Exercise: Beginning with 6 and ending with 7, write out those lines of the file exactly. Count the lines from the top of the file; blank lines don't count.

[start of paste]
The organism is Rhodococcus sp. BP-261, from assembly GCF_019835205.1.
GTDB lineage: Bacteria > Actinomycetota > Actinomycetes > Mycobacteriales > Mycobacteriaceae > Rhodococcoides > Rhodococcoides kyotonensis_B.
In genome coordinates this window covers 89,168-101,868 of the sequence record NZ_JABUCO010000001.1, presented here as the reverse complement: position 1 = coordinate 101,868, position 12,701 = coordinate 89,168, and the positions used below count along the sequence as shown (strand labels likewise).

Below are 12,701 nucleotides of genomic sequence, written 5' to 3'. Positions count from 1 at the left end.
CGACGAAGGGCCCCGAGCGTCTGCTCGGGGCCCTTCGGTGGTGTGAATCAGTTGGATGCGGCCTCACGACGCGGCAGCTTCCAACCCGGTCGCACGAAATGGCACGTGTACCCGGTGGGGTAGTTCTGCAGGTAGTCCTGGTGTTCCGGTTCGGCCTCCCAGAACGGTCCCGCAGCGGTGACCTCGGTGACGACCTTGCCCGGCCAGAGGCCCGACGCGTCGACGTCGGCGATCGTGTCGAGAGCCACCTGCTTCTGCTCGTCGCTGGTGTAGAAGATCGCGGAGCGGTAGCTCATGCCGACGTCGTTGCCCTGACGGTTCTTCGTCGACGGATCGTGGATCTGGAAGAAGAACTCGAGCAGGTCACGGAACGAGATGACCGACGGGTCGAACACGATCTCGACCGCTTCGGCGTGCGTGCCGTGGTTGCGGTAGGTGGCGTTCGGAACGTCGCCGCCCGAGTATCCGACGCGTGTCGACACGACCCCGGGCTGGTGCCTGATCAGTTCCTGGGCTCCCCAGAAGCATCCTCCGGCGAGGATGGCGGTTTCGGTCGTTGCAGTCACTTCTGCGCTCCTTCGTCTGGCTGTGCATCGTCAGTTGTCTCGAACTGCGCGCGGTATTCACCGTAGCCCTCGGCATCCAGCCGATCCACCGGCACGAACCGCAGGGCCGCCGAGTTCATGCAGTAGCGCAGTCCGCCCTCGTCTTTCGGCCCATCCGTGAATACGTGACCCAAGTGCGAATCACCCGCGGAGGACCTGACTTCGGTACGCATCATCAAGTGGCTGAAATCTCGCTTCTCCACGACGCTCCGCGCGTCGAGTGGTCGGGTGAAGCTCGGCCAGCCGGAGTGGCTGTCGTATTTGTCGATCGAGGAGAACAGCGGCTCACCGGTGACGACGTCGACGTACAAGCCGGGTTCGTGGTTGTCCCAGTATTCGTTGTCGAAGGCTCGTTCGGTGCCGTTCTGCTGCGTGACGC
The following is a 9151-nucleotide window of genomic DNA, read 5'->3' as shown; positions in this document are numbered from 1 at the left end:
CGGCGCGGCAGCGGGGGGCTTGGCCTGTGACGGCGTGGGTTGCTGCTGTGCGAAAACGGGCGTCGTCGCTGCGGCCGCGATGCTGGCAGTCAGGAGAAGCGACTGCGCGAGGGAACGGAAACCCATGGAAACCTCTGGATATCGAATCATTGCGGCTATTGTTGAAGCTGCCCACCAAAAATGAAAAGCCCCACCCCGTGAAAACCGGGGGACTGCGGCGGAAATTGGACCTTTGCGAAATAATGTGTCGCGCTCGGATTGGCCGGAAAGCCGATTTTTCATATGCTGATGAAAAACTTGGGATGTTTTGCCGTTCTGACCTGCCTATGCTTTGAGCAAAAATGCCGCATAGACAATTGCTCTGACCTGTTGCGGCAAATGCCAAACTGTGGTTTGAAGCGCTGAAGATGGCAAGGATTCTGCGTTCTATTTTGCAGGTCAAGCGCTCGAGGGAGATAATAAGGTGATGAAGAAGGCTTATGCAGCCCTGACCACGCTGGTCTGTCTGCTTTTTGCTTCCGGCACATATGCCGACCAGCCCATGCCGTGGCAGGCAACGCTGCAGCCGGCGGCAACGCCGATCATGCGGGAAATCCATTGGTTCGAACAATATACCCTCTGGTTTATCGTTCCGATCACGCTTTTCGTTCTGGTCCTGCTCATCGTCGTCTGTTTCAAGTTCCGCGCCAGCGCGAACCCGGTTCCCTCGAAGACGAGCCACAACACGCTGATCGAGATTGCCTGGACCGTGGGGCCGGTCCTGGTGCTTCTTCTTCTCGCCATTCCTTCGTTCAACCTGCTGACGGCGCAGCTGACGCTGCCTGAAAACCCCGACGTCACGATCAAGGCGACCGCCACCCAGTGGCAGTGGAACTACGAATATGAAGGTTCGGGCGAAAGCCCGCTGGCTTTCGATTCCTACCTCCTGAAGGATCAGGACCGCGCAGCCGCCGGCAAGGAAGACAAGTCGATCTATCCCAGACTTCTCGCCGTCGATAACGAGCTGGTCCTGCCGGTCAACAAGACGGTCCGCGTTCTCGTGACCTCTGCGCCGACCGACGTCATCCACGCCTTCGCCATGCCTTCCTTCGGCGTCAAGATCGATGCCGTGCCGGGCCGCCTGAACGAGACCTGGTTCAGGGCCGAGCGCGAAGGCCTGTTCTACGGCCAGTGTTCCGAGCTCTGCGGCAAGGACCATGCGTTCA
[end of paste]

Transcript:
The following is a 9151-nucleotide window of genomic DNA, read 5'->3' as shown; positions in this document are numbered from 1 at the left end:
CGGCGCGGCAGCGGGGGGCTTGGCCTGTGACGGCGTGGGTTGCTGCTGTGCGAAAACGGGCGTCGTCGCTGCGGCCGCGATGCTGGCAGTCAGGAGAAGCGACTGCGCGAGGGAACGGAAACCCATGGAAACCTCTGGATATCGAATCATTGCGGCTATTGTTGAAGCTGCCCACCAAAAATGAAAAGCCCCACCCCGTGAAAACCGGGGGACTGCGGCGGAAATTGGACCTTTGCGAAATAATGTGTCGCGCTCGGATTGGCCGGAAAGCCGATTTTTCATATGCTGATGAAAAACTTGGGATGTTTTGCCGTTCTGACCTGCCTATGCTTTGAGCAAAAATGCCGCATAGACAATTGCTCTGACCTGTTGCGGCAAATGCCAAACTGTGGTTTGAAGCGCTGAAGATGGCAAGGATTCTGCGTTCTATTTTGCAGGTCAAGCGCTCGAGGGAGATAATAAGGTGATGAAGAAGGCTTATGCAGCCCTGACCACGCTGGTCTGTCTGCTTTTTGCTTCCGGCACATATGCCGACCAGCCCATGCCGTGGCAGGCAACGCTGCAGCCGGCGGCAACGCCGATCATGCGGGAAATCCATTGGTTCGAACAATATACCCTCTGGTTTATCGTTCCGATCACGCTTTTCGTTCTGGTCCTGCTCATCGTCGTCTGTTTCAAGTTCCGCGCCAGCGCGAACCCGGTTCCCTCGAAGACGAGCCACAACACGCTGATCGAGATTGCCTGGACCGTGGGGCCGGTCCTGGTGCTTCTTCTTCTCGCCATTCCTTCGTTCAACCTGCTGACGGCGCAGCTGACGCTGCCTGAAAACCCCGACGTCACGATCAAGGCGACCGCCACCCAGTGGCAGTGGAACTACGAATATGAAGGTTCGGGCGAAAGCCCGCTGGCTTTCGATTCCTACCTCCTGAAGGATCAGGACCGCGCAGCCGCCGGCAAGGAAGACAAGTCGATCTATCCCAGACTTCTCGCCGTCGATAACGAGCTGGTCCTGCCGGTCAACAAGACGGTCCGCGTTCTCGTGACCTCTGCGCCGACCGACGTCATCCACGCCTTCGCCATGCCTTCCTTCGGCGTCAAGATCGATGCCGTGCCGGGCCGCCTGAACGAGACCTGGTTCAGGGCCGAGCGCGAAGGCCTGTTCTACGGCCAGTGTTCCGAGCTCTGCGGCAAGGACCATGCGTTCA